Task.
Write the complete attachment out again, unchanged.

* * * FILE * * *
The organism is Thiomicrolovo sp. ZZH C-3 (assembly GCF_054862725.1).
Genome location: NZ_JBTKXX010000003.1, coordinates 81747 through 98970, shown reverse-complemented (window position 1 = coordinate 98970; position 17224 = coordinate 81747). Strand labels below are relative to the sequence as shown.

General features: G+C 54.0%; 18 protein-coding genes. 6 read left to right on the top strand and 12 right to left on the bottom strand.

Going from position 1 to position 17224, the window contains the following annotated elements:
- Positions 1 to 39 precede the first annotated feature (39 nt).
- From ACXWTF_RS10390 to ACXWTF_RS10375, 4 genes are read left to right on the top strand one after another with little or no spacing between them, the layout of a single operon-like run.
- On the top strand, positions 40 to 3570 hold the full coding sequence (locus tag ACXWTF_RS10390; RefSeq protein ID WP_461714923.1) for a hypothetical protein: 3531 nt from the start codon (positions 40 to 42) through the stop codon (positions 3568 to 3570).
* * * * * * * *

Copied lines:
The organism is Thiomicrolovo sp. ZZH C-3 (assembly GCF_054862725.1).
Genome location: NZ_JBTKXX010000003.1, coordinates 81747 through 98970, shown reverse-complemented (window position 1 = coordinate 98970; position 17224 = coordinate 81747). Strand labels below are relative to the sequence as shown.

General features: G+C 54.0%; 18 protein-coding genes. 6 read left to right on the top strand and 12 right to left on the bottom strand.

Going from position 1 to position 17224, the window contains the following annotated elements:
- Positions 1 to 39 precede the first annotated feature (39 nt).
- From ACXWTF_RS10390 to ACXWTF_RS10375, 4 genes are read left to right on the top strand one after another with little or no spacing between them, the layout of a single operon-like run.
- On the top strand, positions 40 to 3570 hold the full coding sequence (locus tag ACXWTF_RS10390; RefSeq protein ID WP_461714923.1) for a hypothetical protein: 3531 nt from the start codon (positions 40 to 42) through the stop codon (positions 3568 to 3570).